U.S. Agriculture Secretary Sonny Perdue on Friday said President Trump may be open to creating a way for some undocumented immigrant workers to stay in the U.S. and Perdue is already working on a “blueprint” of policy guidelines to offer the president.
Refusing to call it a pathway to citizenship, Perdue says he would like to find a solution that would allow workers in the ag industry to remain in the U.S. legally. That’s despite Trump’s campaign promises to step up deportations of undocumented immigrants.
Trump met with farmers this week and heard about the challenges they face keeping laborers for dairies or field work, Perdue says.
“He understands that there are long-term immigrants, sometimes undocumented immigrant laborers, out here on the farms, many of them that are doing a great job, contributing to the economy of the United States,” Perdue says. “That is not his focus nor will that be my focus.”
Perdue says he’s hired a labor lawyer to help design the program that can help keep undocumented workers here, but remove criminals, which is what Trump wants. Perdue says he’s hired an attorney away from the American Farm Bureau.
“I’m hoping she can provide the president and his administration a blueprint and a program of how we can separate and divide and understand who are the immigrants that are contributing to American society and contributing [to] putting … that food on the table and the fiber that we need for clothes, ” Perdue says.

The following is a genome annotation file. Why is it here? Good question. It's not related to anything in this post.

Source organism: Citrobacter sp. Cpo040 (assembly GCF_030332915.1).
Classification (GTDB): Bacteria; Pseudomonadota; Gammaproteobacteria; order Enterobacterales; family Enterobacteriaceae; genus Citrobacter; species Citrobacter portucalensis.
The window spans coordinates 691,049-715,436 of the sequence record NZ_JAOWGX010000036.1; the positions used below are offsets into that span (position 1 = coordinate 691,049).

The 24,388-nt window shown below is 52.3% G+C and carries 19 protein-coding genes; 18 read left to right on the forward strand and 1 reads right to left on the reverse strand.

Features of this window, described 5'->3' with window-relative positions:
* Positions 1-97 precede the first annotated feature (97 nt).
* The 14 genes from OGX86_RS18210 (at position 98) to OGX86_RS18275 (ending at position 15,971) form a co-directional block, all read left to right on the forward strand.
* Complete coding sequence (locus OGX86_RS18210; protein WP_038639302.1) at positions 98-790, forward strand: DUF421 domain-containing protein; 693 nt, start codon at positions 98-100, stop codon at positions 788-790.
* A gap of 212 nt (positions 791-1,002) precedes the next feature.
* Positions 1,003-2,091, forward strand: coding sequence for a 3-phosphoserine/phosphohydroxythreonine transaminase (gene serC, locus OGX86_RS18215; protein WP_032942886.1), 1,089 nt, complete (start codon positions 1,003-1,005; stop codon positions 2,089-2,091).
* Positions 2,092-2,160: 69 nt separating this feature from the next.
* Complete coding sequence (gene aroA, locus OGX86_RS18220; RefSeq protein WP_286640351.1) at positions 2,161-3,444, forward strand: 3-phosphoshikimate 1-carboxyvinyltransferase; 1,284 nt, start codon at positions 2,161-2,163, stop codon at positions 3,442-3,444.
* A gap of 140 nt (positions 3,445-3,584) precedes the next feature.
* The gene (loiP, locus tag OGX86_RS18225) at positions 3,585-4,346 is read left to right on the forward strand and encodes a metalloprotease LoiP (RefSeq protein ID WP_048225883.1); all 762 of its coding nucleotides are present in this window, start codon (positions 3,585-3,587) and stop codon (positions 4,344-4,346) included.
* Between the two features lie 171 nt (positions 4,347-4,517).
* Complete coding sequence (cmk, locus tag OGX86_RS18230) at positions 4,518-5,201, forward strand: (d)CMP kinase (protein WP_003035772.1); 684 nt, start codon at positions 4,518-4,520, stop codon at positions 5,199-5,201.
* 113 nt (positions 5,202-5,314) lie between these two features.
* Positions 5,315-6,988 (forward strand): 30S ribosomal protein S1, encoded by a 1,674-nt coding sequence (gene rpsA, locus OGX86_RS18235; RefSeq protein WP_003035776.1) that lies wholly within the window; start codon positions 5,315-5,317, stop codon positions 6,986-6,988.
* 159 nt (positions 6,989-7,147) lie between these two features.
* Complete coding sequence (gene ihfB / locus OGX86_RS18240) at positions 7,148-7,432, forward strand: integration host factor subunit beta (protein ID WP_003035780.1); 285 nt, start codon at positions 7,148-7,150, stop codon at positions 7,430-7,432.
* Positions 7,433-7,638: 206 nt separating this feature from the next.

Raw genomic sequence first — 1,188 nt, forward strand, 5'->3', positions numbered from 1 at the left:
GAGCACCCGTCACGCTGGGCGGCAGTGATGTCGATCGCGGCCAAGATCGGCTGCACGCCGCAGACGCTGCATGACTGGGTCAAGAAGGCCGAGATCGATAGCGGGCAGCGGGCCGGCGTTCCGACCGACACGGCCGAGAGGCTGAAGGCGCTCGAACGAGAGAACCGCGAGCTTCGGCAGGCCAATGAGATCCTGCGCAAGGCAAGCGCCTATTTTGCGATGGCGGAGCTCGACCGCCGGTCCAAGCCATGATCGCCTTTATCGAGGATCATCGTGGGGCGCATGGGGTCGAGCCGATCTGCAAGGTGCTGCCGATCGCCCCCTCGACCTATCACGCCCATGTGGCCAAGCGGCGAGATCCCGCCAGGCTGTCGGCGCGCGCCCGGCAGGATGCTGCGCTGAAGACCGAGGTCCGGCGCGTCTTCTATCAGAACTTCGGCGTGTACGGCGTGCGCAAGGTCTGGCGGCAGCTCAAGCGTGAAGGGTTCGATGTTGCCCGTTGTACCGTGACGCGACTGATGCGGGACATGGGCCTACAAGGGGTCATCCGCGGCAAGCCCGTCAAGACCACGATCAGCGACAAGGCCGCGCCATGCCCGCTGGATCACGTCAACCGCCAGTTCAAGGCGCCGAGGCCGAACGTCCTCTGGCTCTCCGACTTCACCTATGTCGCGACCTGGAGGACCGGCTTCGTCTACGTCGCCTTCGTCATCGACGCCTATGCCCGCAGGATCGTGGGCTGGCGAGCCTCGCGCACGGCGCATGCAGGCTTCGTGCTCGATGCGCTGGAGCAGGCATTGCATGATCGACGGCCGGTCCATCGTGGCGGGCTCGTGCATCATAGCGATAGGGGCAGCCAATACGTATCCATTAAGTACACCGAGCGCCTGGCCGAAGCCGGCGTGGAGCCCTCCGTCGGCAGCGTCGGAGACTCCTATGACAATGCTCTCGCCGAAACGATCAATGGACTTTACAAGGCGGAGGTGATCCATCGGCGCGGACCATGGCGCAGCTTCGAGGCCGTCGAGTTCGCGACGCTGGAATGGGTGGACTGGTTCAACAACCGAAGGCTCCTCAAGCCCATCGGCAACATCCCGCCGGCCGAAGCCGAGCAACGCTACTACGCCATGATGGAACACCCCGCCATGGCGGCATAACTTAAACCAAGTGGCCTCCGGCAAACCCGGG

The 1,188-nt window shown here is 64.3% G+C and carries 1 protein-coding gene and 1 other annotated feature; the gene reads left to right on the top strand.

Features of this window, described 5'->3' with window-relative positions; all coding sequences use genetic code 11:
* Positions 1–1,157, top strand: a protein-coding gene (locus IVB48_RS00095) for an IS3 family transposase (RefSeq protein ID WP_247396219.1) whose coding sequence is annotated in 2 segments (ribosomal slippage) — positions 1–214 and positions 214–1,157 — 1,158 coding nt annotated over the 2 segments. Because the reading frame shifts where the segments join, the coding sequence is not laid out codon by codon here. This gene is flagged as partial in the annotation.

The move is a turnaround for both Perdue and Trump, who said during the presidential campaign that he would deport almost all undocumented immigrants.
Many of the most powerful agriculture industry groups have pushed Washington to complete comprehensive reform to the immigration system that would allow for more legal foreign farmworkers. More than 70 percent of farm workers are foreign-born and half of those are in the U.S. illegally, according to the USDA.
More recently, Trump told a private meeting with TV anchors that he would consider immigration reform that would provide a legal pathway for people in the U.S. illegally. He has not made similar remarks publically since taking office.
Perdue said during his Senate confirmation hearings that he supported making it easier for dairy farmers to employ immigrants. Yet in 2006 as governor of Georgia, he instituted a major crackdown on illegal immigration, which resulted in a crisis for farmerswho couldn’t find labor.
Daniel M. Kowalski, an attorney and editor of Bender’s Immigration Bulletin, said he’s surprised and pleased with the news.
“This new benefit for ag workers could be an entering wedge of reform, opening up relief for DACA (“Dreamer”) kids, their parents, refugees, and more,” Kowalski says. “It will take sustained pressure from families and small businesses to convince Trump and Congress that immigrants are a benefit, not a burden.”
If Perdue’s plan moves forward, Congress may have to pass a bill creating a new visa program or provide tweaks to the existing H-2A and H-2B visas, Kowalski says. Or perhaps the Trump Administration would direct the Department of Homeland Security to order Immigration and Customs Enforcement to exercise prosecutorial discretion to resist deporting all of the people they arrest, he says.
Perdue wouldn’t offer the specifics of his plan and said it’s in its early stages.
“I’m trying to describe the heart of the president and my heart regarding how we treat people, some people here who are undocumented who have been working in the United States for a number of years,” Perdue says. “Those people are different than the criminal people, illegal criminals preying on the population of the United States of America.”